#SaveStudentNewsrooms—The Chronicle needs saving too

By Zoë Eitel, Editor-In-Chief

It’s been almost exactly three years since The Chronicle published a Front Page staff editorial proclaiming, “We’ve got you covered—for now.”

The Editorial Board laid out what the college would be losing if it followed through with cutting the newspaper’s staff budget—which would have cut 25 percent of the student workers—instead of providing funds for Chicago’s minimum wage raise. It detailed how The Chronicle meets five of the six Strategic Plan goals and that it should be seen as a recruitment strategy and something to be proud of. How many colleges can boast their student newspapers have as many awards as we do?

Luckily, either the paper’s bold move worked or the college naturally saw the error in its ways because The Chronicle’s budget was adjusted and the 10 positions were not cut. If they had been, I probably wouldn’t be writing this today because I was hired the next semester.

Though the editorial helped short term, The Chronicle’s fight for funding, recognition and respect has not waned. The other managers and I are constantly defending the publication and its importance to people who don’t want to hear it. We are surrounded by people who don’t know anything about the newspaper but still have opinions on it. Chronicle staff are forced to recruit students from across the college to join us because, besides a couple faculty allies, no one else does it.

You would think the college would be willing to emphasize the merits of this award-winning newspaper that allows students to get real world experience right here at Columbia, but sadly, that’s not the case. The staff and I have been constantly disappointed at the minimal level of recognition and support for our hard work and well-earned accolades collegewide.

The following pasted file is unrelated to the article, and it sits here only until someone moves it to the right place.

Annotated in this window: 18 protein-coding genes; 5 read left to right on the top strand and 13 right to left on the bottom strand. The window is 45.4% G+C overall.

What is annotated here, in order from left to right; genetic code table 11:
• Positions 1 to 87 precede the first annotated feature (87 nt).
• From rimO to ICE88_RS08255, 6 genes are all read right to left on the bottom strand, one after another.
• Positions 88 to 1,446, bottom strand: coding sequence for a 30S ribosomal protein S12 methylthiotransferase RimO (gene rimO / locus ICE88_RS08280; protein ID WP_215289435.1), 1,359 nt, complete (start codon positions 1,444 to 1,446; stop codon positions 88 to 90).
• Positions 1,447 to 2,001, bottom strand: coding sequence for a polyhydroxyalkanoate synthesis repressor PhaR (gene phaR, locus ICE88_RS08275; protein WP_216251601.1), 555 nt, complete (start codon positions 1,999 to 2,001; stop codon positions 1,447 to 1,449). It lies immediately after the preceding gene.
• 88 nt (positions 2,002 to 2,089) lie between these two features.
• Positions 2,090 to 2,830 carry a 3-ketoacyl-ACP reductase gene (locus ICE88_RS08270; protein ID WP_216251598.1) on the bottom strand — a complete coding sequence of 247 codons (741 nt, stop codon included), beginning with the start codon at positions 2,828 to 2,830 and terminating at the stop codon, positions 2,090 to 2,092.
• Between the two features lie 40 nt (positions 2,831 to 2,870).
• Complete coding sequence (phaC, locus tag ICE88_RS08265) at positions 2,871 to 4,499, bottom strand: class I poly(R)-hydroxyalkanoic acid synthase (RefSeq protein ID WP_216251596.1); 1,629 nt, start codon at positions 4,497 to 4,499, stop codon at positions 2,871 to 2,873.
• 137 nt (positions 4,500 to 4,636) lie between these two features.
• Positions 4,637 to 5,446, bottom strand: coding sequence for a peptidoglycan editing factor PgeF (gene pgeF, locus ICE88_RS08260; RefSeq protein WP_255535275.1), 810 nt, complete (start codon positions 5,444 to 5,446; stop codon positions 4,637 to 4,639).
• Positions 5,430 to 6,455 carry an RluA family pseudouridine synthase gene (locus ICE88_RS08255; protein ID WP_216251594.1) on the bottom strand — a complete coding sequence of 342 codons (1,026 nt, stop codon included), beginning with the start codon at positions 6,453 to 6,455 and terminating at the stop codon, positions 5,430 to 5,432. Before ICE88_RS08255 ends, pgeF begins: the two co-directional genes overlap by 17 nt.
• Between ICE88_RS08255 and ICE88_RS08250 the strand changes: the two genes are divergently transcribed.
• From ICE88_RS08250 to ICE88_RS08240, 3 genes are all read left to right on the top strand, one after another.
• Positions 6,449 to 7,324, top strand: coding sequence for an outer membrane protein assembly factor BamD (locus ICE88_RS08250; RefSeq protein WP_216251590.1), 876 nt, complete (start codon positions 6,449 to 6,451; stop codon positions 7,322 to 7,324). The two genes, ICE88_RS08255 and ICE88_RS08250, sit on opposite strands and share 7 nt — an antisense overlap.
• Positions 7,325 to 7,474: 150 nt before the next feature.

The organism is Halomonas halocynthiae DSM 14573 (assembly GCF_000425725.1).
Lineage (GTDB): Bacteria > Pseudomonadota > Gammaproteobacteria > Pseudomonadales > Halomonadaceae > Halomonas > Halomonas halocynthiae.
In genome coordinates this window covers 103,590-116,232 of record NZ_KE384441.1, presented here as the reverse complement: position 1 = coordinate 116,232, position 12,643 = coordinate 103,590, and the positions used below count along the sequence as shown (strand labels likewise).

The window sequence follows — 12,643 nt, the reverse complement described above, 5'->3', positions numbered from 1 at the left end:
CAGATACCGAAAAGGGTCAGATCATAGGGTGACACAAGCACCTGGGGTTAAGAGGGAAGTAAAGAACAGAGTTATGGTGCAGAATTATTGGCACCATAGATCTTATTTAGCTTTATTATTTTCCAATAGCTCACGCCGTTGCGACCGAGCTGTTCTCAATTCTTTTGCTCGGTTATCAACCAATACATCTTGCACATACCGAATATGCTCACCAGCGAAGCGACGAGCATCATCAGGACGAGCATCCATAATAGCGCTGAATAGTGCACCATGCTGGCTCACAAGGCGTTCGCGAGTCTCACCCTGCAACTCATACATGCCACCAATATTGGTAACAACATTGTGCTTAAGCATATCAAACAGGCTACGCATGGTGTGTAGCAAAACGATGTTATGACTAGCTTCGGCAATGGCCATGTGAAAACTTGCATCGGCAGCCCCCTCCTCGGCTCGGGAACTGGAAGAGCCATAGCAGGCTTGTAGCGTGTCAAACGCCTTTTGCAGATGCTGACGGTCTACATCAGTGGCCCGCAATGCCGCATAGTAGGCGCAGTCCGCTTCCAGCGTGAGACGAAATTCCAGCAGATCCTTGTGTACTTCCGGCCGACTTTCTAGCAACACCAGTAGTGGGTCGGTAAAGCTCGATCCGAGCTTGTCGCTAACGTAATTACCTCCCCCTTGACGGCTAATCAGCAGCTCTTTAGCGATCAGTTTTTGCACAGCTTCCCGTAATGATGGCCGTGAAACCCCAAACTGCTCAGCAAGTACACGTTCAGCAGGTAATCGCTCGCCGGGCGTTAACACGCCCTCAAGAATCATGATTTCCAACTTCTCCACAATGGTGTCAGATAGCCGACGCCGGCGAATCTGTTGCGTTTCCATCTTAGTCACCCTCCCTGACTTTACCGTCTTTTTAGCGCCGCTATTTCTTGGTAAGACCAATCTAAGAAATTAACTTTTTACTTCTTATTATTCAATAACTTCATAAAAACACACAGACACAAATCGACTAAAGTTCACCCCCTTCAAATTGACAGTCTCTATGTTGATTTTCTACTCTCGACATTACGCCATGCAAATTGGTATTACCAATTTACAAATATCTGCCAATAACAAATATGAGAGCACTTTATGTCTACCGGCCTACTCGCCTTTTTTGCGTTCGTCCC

Student newspapers nationwide have banded together this month to share their troubles with likeminded students and the rest of the country with Save Student Newsrooms. The Chronicle is proud to join its fellow publications in exposing what our battle for survival has been like.

We have been fighting for what seems like years to stay an independent, student-run paper and to be a fully professional news organization. But we receive little to no support from people who demand we change and adopt new procedures without first understanding The Chronicle’s process or sharing any ideas or help on how to actually do what they want.

I’ve written many times before about how important The Chronicle is to its employees and how much it brings to Columbia’s community. Earlier this month, I wrote an Editor’s Note explaining that to increase enrollment and student interest in the college, Columbia needs to emphasize opportunities for students while they are still in college and fund those programs. This continues to be true.

Just today, we announced to our staff that the fight to continue being a print publication is ongoing. Although we saved those 10 positions years ago, we now have a bigger fight ahead of us. It has been a thought in the back of The Chronicle’s Management Team’s minds for long before I was editor-in-chief that other newspapers are being forced to eliminate their print editions and it could happen to us. As The Chronicle’s budget is being reviewed for the next academic year, we are getting to the point at which one mistake, one disagreement, or one sternly written Editor’s Note could be the final nail in the coffin to the print edition. But that isn’t stopping us.

So before our budget is slashed and our print edition is discontinued, I’d like to follow the example of the spring 2015 Editorial Board and invite anyone—staff, faculty, student or administrator—to visit the office this week. Come in and witness what we do. Talk to the employees about what The Chronicle does for them. See what we provide for the college. 

And if you’re one of our supporters already, we thank you and ask you to write a Letter to the Editor about why you think the newspaper is important. That way, we hope the college and department will see what The Chronicle means to its community and use us as a recruitment tool rather than a cost-cutting measure.